AC Milan renaissance under Stefano Pioli suggests ditching Ralf Rangnick was right move

Rossoneri eye Serie A title two years after deciding against appointing German as their new manager

Stefano Pioli's AC Milan finished second in Serie A last season and are currently in the same position this time round. AFP
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Ralph Rangnick had his name on a contract, terms had been agreed and a vision outlined. The German was to be the leader of a red revival. Only this was not Manchester United’s but AC Milan’s.

Had everything gone to plan, Rangnick, now entering a key phase of his vaguely-defined managerial stint at United, would instead be guiding another set of fallen giants back towards the summit of their domestic, and ideally European, football.

Two years ago, the project to make Rangnick a rossonero was already well advanced, although Milan’s executives were divided about the German’s suitability, and especially about the wide remit he wanted, with extensive authority over club strategy.

What all Milan’s decision-makers agreed on was that the club were in deep trouble. A 5-0 loss to Atalanta had left Milan, seven times European champions, in the bottom half of the Serie A table at the end of 2019. Confidence in Stefano Pioli, already their second manager of that season, was draining fast.

What happened over subsequent months looks all the more significant now that Rangnick is playing would-be saviour in Manchester. Milan first delayed and then rescinded their agreement with him before Rangnick had a chance to move into his office.

Pioli, two years on, is still the manager and has overseen such a transformation that there was deemed no-need for the guru from Germany. After a first 10 games in which Pioli’s Milan gained only nine points, he then put together two years’ of league form averaging 2.15 points per game, just off the rate that would have won last season’s title.

As they resume the 2021/22 campaign, post-winter break, at home to Jose Mourinho’s Roma, Milan sit second in the Italian table, the position they finished last season.

The next challenge for Pioli is to turn Milan from principal chasers of the champions and league-leaders Inter Milan into a unit capable of overtaking their neighbours and rivals. He makes no firm forecasts, at this halfway stage of the fixture list, except to say “we need to play the second half of the season at full throttle” and that given so many variables, “we have to cope with unpredictable situations.”

Some of those variable are general to all clubs, namely the Covid-19 pandemic, which, it is hoped, is about to dip from its latest peak but which yesterday put several Italian fixtures under threat. Bologna, Inter's opponents, and Napoli, Juventus’ scheduled guests, reporting significant numbers of positive tests in their squads and support staffs.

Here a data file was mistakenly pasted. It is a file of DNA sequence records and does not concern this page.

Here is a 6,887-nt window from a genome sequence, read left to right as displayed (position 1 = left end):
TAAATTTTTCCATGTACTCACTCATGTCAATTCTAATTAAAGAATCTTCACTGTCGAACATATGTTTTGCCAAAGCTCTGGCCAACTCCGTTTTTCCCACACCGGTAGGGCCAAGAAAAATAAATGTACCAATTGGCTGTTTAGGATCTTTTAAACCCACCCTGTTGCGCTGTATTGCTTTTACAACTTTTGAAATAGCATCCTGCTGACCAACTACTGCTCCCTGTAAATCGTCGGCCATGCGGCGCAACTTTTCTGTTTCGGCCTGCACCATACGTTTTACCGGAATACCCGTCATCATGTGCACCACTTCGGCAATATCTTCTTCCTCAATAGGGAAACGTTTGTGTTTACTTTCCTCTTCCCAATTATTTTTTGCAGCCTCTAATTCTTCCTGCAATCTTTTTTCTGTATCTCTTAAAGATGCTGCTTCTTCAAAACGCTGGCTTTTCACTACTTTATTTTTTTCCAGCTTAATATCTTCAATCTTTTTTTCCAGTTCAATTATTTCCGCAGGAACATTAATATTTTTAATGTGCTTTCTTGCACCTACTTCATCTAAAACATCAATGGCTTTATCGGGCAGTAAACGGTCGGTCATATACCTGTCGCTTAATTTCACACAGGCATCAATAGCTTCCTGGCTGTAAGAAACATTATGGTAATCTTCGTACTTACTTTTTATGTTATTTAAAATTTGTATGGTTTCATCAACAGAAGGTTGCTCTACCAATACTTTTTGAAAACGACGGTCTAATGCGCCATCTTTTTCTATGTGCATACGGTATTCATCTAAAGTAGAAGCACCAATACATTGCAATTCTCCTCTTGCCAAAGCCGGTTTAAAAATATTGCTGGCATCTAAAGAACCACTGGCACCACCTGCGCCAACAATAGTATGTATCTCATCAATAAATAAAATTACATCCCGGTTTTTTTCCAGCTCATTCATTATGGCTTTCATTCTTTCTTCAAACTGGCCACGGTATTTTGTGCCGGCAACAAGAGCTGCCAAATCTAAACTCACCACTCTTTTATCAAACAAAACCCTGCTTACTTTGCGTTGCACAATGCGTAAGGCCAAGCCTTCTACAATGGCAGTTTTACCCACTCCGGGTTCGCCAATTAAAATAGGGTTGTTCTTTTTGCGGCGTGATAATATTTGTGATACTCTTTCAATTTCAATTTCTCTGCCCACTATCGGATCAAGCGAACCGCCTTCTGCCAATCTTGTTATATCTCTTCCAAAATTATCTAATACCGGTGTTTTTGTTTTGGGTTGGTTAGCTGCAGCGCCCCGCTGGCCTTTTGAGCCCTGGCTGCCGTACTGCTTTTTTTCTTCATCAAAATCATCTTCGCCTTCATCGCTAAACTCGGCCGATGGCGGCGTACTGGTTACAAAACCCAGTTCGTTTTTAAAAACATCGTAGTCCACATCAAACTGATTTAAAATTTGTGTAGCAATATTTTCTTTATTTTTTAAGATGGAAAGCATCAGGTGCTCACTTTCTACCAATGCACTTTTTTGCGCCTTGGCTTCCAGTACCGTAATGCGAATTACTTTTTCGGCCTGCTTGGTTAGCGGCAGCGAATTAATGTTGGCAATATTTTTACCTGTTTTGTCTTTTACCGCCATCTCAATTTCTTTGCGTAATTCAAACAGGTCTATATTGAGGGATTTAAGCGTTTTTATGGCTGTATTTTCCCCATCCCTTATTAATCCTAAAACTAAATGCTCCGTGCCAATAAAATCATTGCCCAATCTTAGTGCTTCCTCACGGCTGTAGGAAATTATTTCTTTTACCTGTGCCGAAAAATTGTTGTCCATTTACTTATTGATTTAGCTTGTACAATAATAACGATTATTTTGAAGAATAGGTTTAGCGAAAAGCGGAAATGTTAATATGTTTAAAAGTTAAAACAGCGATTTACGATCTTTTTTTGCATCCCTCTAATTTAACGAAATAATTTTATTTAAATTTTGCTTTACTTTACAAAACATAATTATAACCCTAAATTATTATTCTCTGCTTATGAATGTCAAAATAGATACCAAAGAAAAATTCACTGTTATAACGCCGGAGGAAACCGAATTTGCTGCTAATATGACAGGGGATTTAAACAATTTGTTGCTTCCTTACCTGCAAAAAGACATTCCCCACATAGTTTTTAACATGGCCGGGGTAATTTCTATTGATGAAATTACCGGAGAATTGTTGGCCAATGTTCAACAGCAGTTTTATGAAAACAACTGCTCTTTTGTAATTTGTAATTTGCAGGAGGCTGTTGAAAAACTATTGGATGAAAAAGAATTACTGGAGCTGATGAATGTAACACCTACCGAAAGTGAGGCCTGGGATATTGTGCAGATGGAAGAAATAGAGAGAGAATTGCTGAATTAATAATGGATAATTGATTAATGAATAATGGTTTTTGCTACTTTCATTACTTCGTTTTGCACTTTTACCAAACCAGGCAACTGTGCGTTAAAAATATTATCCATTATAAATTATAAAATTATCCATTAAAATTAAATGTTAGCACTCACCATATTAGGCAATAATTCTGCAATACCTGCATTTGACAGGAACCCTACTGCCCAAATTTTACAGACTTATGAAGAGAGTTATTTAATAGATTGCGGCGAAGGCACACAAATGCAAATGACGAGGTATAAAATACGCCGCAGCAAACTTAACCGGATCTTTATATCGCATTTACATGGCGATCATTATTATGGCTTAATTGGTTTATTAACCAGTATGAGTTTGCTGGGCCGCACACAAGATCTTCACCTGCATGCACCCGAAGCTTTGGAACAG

Ralf Rangnick is currently interim manager at Manchester United. EPA

Milan have players self-isolating, too, and are among the Italian clubs most obviously weakened by call-ups for the Africa Cup of Nations, which begins in Cameroon this weekend. Franck Kessie, the governor of the rossoneri’s midfield, is away with Ivory Coast and Ismael Bennacer, who might have compensated in that area of the field in Kessie’s absence, is with Algeria.

There is a long-term gap in the centre of defence, too, Simon Kjaer having suffered a cruciate ligament injury last month. Milan’s priority in the January transfer window is to find cover for the experienced Dane. “I have not made any other demands,” said Pioli of his transfer discussions with the club’s executives. “We need, if we can, an established defender. It’s important.”

But for one episode of defensive frailty, in which they shipped seven goals across successive defeats to Fiorentina and Sassuolo, Milan would be leading Serie A.

Instead they look up at an Inter with ominous momentum. The defending champions have dropped points only once in 10 league games, and that was in the drawn Milan derby.

On the red half of the city, there will at least be no distraction of European football up until May, Pioli’s men having finished bottom of a tough Champions League group, shared with Liverpool, Atletico Madrid and Porto. That should ease the workload on some of the older players. Pioli is acutely aware his attack leans on two veterans, Zlatan Ibrahimovic, 40, and Olivier Giroud, 35.

Both may have a role against Roma, who are targeting a top-four finish, which will mean making up two places and a six-point lag on fourth-placed Atalanta.

Jose Mourinho’s return to Serie A after more than a decade since he left Inter, and three years since he was replaced at United, has had its ups and downs in Rome. But Pioli senses he is hitting his stride. “We are seeing a different mentality there now under Mourinho. He has done a good job.”

Updated: January 06, 2022, 2:59 AM